Minnesota Hockey

With more than 25 years experience as a freelance illustrator in addition to his work at MCAD, professor Tom Garrett knows first-hand the importance of being able to build relationships with clients and translate their ideas into well-designed deliverables. Garrett consciously works to incorporate professional development into his illustration classes in order to teach students not only the theory of their craft, but also how to practice it in real life following graduation.

Given Garrett’s dedication to providing experiential learning opportunities in the classroom, he is continually looking for people and organizations that could serve as potential clients for class-based projects. When his path crossed with businessman Hal Tearse in 2011, he sensed the opportunity for collaboration. Tearse formerly served on the board of Minnesota Hockey, the statewide governing body of amateur hockey in the state, and is still active with the organization. Tearse wondered if Garrett’s students would be interested in developing promotional posters for the organization. Garrett readily agreed, and for the past five years, his students have worked with Minnesota Hockey each spring to develop posters promoting the sport.

In the early years of the project, MCAD students presented their concepts to Tearse and members of the Minnesota Hockey board. In recent years, the project has pivoted from students working with members of Minnesota Hockey to directly engaging with middle-school-aged hockey players. “One of the great things about working with Minnesota Hockey is that adolescent hockey players are a group that many illustration students are not very familiar with,” Garrett said. “This means that they must do their research to understand what the players love about their sport and how to clearly communicate those ideas in a visual medium.”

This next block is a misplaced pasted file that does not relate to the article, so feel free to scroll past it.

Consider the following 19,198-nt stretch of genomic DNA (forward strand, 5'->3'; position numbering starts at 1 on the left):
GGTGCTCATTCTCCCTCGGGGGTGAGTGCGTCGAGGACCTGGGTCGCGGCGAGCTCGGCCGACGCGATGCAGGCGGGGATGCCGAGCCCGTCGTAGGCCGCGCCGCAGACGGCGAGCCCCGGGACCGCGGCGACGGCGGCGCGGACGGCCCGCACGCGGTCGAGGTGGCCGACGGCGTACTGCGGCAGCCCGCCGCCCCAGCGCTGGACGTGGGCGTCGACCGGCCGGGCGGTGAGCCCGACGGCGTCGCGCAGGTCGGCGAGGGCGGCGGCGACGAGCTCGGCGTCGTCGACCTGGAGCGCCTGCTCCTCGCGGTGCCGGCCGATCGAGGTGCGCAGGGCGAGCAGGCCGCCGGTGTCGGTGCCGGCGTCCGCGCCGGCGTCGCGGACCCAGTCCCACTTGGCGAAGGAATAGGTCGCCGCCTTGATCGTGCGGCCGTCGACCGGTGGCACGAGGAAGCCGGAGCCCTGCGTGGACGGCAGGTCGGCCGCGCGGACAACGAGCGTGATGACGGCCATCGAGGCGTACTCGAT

Rather than providing an extensive project brief, Garrett gives the students basic guidelines and then encourages them to ask questions of the hockey players themselves. Students use this dialogue as a way of organically determining the creative objectives and parameters for the project. The hockey players, in turn, critique the concept sketches produced by the students, provide feedback, and ultimately choose which posters they feel best express the excitement and appeal of their sport. Scott Gray, Minnesota Hockey’s Vice President of Communications and Marketing, notes that he looks forward to seeing the work product of the classes each year. “It’s particularly interesting because so many of the students are not familiar with the sport. Their concepts are fascinating, especially in how they incorporate the students’ backgrounds and perspectives.”

By the end of the project, students have not only developed a fleshed-out illustration, but also have created research boards, concept sketches, and multiple drafts. These kinds of assets can all be incorporated into a professional portfolio to help students explain their creative process and problem-solving skills to potential future employers. “Art and design schools must not only prepare students for a career, but also empower the graduate to be flexible in a changing market,” Garrett notes. “Client-based projects such as the one MCAD has with Minnesota Hockey teach students to combine their visual communication skills with a disciplined work process. These kinds of experiences help the students develop the skills they need to promote themselves and work as professional illustrators.”

2015 Winning Designs

Becca Knight ’15
James Lavella ’16
Abby Kapler ’18
Violeta Rotstein ’15
Jennifer Yawen Wang ’17

2014 Winning Designs

Mercedes Knapp ’15
Julie Boehmer ’14
Michelle Peterson ’14
Amelia Maple ’15
Leigh Luna ’15

2013 Winning Designs

Bobby Rogers ’14
Aubree Eisenwinter  ’13
Lindsay Hall ’14
Kim Bogeman ’13
Rachel Wingard ’14

2012 Winning Designs

Linda Tran ’13
Dustin Davis ’12
Lydia Fusco ’13
Lindsay Turner ’13
Aaron Schulte ’13

2011 Winning Designs

Tara Carone ’11
Kierstin LaPatka ’12
Teagan White ’12
Jarad Jensen ’12
David Anderson ’11